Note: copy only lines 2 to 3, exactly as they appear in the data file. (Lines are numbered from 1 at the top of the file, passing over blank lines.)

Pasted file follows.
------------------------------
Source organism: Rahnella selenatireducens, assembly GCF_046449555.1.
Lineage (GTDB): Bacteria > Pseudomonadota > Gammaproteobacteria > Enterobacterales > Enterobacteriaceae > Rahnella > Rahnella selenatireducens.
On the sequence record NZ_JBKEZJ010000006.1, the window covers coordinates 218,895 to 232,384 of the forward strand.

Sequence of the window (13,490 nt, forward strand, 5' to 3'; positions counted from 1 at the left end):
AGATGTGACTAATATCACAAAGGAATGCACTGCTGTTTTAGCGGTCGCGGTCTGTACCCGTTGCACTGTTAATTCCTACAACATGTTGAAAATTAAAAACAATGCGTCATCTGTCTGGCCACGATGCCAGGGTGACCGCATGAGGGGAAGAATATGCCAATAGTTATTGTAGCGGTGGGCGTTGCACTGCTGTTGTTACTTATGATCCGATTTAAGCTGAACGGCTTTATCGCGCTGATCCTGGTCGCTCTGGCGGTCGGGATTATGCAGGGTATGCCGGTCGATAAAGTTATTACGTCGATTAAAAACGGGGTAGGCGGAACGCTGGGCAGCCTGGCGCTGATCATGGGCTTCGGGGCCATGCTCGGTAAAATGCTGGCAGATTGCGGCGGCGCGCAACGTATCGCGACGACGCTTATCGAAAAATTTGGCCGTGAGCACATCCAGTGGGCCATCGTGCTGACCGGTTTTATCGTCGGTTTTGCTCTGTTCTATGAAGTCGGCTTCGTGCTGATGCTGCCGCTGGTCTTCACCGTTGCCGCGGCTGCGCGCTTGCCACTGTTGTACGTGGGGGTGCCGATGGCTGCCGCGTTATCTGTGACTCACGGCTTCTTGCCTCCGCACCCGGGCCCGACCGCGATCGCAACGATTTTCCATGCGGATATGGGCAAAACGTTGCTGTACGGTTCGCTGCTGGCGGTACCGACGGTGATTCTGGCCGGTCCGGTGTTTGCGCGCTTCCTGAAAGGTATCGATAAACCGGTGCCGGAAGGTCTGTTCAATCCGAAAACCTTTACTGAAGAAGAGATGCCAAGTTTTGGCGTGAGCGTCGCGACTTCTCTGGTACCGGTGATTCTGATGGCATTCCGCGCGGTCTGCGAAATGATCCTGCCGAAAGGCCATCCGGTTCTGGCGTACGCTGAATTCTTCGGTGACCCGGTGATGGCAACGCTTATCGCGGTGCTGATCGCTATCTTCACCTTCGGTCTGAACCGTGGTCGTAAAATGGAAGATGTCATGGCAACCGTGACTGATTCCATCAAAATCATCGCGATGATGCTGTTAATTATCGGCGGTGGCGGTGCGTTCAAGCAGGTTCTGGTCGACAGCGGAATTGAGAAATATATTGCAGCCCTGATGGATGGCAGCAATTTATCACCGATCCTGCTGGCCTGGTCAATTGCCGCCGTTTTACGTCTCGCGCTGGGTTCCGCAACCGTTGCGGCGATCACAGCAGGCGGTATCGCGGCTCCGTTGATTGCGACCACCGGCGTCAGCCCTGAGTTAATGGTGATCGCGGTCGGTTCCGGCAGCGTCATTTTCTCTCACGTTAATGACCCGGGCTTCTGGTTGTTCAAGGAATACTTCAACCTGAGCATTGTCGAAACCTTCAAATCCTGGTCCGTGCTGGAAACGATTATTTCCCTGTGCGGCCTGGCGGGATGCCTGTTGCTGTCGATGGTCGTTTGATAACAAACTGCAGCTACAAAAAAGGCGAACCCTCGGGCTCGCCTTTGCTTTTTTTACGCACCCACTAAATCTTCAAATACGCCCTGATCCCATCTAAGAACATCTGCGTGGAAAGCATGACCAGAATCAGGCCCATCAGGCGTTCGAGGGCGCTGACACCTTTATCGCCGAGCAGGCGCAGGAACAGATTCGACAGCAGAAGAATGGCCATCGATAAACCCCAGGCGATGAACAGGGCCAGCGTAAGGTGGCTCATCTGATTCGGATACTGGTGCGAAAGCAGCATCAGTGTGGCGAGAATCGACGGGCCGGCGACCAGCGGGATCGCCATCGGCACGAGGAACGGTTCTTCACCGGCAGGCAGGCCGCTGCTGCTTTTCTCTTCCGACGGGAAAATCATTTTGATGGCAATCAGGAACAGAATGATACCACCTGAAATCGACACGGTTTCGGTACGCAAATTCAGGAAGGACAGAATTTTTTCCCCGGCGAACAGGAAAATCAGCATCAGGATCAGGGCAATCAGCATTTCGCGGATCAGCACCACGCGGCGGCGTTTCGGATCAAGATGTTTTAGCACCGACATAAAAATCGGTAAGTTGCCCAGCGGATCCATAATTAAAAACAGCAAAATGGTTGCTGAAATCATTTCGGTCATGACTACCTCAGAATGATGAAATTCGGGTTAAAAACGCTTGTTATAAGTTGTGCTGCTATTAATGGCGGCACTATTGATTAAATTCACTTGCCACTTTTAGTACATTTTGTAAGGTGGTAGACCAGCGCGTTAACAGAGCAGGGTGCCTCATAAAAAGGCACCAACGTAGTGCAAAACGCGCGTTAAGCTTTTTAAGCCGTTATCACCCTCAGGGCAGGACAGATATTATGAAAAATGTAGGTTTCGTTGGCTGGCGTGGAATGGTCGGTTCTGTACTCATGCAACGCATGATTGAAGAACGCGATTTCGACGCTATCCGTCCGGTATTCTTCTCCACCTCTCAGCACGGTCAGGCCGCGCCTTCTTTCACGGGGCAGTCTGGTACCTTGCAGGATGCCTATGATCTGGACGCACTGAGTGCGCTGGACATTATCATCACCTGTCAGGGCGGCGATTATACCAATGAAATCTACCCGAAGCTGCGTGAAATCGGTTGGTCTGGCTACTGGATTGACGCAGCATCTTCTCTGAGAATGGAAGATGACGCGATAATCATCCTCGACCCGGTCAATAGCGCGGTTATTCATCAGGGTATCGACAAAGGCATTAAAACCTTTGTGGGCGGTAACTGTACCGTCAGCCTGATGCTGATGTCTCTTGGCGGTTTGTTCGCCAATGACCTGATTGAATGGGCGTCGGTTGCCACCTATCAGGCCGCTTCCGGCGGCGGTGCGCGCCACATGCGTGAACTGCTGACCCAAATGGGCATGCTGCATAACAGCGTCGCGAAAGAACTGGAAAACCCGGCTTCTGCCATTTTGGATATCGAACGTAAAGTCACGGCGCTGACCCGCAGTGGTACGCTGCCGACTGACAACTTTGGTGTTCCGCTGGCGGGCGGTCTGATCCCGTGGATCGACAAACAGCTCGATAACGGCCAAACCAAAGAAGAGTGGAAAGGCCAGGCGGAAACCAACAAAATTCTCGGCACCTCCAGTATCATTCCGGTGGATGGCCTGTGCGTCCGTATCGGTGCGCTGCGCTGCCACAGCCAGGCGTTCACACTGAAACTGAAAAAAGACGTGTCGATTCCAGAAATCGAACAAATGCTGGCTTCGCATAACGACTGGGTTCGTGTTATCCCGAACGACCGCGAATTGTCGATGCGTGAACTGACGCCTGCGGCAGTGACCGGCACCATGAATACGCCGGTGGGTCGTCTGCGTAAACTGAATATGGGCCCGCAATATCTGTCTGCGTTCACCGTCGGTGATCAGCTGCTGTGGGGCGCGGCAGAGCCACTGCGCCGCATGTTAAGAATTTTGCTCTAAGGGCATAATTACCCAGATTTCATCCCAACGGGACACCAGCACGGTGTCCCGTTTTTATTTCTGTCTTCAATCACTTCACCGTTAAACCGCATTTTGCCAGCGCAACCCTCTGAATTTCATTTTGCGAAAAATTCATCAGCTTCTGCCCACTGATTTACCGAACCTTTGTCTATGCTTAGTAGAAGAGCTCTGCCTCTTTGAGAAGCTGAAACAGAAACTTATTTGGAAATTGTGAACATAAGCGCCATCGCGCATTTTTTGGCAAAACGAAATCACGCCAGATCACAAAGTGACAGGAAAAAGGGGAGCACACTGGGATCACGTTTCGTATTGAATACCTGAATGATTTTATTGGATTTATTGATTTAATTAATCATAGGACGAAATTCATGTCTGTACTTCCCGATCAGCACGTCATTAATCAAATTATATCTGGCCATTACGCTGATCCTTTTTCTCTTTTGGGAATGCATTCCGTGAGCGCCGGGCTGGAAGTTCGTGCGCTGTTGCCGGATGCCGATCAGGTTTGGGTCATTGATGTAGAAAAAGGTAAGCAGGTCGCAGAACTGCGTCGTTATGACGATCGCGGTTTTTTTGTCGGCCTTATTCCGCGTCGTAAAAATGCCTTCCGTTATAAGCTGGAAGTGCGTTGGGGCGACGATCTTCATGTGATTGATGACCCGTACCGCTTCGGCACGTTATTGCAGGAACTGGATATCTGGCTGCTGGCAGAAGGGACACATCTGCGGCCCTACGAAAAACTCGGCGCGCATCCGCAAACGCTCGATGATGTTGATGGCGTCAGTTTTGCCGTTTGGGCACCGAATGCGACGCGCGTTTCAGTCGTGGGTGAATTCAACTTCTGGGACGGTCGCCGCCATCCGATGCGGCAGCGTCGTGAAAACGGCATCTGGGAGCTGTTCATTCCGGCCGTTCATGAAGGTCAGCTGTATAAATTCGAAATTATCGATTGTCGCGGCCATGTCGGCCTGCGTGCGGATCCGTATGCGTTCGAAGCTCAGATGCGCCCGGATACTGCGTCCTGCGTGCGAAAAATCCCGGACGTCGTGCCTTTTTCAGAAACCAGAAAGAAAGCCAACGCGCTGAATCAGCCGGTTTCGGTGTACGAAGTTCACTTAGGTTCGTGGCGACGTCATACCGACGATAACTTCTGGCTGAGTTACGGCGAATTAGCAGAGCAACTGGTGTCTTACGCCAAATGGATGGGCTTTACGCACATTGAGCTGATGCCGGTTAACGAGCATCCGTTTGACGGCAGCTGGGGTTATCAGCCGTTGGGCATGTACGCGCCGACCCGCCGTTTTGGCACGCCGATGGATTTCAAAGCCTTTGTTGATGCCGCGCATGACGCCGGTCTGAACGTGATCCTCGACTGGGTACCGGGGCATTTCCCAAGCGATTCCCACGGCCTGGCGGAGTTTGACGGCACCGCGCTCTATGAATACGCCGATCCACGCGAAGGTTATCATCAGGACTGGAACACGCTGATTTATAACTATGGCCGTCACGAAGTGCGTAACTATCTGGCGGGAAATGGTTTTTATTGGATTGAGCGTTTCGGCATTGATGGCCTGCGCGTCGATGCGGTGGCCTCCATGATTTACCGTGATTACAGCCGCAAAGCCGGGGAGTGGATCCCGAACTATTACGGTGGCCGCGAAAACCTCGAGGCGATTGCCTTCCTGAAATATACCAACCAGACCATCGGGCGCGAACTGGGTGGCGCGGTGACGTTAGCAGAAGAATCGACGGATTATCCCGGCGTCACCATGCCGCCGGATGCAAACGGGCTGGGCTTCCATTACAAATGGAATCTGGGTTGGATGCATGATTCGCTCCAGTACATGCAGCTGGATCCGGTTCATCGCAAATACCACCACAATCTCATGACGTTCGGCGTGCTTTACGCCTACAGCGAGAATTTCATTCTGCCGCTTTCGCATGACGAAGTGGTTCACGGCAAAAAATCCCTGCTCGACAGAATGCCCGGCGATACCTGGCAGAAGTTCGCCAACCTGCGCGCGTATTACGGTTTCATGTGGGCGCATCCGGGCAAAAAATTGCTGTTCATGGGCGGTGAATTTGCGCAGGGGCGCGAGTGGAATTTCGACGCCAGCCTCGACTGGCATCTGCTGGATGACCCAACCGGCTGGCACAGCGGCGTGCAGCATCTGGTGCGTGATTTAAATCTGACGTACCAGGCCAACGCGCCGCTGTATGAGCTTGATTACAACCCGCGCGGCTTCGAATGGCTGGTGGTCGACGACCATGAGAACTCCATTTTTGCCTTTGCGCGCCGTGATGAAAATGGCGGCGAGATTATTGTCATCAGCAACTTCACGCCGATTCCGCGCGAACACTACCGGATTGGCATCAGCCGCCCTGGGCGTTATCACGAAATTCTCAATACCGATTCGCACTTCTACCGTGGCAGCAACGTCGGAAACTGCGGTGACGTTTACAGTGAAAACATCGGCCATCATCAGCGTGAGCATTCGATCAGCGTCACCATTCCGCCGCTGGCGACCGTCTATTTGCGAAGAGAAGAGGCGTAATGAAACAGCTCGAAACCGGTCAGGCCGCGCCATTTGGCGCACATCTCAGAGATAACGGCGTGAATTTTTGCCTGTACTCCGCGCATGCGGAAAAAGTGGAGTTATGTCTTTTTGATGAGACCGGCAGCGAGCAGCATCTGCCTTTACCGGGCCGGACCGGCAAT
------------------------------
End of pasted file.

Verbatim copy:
Lineage (GTDB): Bacteria > Pseudomonadota > Gammaproteobacteria > Enterobacterales > Enterobacteriaceae > Rahnella > Rahnella selenatireducens.
On the sequence record NZ_JBKEZJ010000006.1, the window covers coordinates 218,895 to 232,384 of the forward strand.